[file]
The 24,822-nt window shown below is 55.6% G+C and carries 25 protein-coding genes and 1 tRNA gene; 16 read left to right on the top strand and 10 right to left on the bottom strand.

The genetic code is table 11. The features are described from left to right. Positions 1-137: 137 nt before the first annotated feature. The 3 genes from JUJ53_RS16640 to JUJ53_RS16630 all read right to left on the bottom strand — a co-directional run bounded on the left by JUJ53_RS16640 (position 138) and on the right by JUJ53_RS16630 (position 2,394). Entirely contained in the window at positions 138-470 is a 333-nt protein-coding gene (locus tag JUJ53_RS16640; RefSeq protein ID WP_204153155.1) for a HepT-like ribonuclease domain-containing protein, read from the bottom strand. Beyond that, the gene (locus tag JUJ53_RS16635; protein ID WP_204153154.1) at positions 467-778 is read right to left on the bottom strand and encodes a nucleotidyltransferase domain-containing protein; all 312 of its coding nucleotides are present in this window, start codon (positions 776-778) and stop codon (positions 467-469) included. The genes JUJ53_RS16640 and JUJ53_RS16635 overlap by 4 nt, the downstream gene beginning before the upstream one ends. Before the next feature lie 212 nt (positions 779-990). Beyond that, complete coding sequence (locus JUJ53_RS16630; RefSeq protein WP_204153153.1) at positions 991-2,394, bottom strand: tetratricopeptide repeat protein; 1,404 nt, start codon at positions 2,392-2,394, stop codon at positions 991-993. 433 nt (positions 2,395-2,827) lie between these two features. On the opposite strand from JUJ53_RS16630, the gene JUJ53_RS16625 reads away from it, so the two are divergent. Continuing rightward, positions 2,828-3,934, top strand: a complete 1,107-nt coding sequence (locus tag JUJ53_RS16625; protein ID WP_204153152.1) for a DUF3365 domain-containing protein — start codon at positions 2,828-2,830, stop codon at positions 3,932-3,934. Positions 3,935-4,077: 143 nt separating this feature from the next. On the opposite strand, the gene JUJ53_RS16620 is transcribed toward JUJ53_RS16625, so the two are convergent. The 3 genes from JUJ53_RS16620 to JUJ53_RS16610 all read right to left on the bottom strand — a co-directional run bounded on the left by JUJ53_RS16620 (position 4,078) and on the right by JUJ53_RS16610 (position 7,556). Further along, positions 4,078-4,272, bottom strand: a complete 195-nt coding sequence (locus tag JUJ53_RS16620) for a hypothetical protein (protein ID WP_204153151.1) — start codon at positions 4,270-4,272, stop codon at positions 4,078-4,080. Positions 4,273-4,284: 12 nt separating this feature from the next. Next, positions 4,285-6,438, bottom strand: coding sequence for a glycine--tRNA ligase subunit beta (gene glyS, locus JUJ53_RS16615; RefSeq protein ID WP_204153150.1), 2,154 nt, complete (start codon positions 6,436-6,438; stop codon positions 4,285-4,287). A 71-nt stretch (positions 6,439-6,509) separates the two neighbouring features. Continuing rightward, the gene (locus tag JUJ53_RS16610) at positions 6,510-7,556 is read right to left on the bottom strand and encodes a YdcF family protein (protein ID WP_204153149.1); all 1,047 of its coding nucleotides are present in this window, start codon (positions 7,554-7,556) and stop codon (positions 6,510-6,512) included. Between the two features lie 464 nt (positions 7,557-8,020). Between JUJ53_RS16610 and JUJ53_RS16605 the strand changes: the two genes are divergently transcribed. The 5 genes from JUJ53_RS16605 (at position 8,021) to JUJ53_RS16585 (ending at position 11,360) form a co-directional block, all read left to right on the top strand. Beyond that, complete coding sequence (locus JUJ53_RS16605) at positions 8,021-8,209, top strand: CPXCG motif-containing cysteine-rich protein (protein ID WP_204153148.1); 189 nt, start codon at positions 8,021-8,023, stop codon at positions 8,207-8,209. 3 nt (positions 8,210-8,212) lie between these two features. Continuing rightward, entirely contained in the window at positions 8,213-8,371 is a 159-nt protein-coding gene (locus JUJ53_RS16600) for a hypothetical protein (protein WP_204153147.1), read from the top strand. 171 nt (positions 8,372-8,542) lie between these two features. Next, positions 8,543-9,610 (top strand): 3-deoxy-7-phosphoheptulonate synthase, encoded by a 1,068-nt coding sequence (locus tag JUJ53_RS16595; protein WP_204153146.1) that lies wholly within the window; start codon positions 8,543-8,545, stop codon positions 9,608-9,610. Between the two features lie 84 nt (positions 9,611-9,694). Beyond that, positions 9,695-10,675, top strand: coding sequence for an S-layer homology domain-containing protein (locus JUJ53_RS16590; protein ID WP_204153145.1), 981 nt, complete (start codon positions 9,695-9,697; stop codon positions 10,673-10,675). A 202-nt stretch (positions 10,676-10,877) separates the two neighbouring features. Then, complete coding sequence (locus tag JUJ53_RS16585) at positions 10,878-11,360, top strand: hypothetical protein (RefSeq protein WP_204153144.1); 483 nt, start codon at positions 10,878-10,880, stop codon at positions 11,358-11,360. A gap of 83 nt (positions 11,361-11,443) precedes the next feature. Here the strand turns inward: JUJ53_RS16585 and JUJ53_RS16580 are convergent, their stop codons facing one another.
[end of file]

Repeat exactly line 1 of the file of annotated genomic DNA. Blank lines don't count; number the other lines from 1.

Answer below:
The 24,822-nt window shown below is 55.6% G+C and carries 25 protein-coding genes and 1 tRNA gene; 16 read left to right on the top strand and 10 right to left on the bottom strand.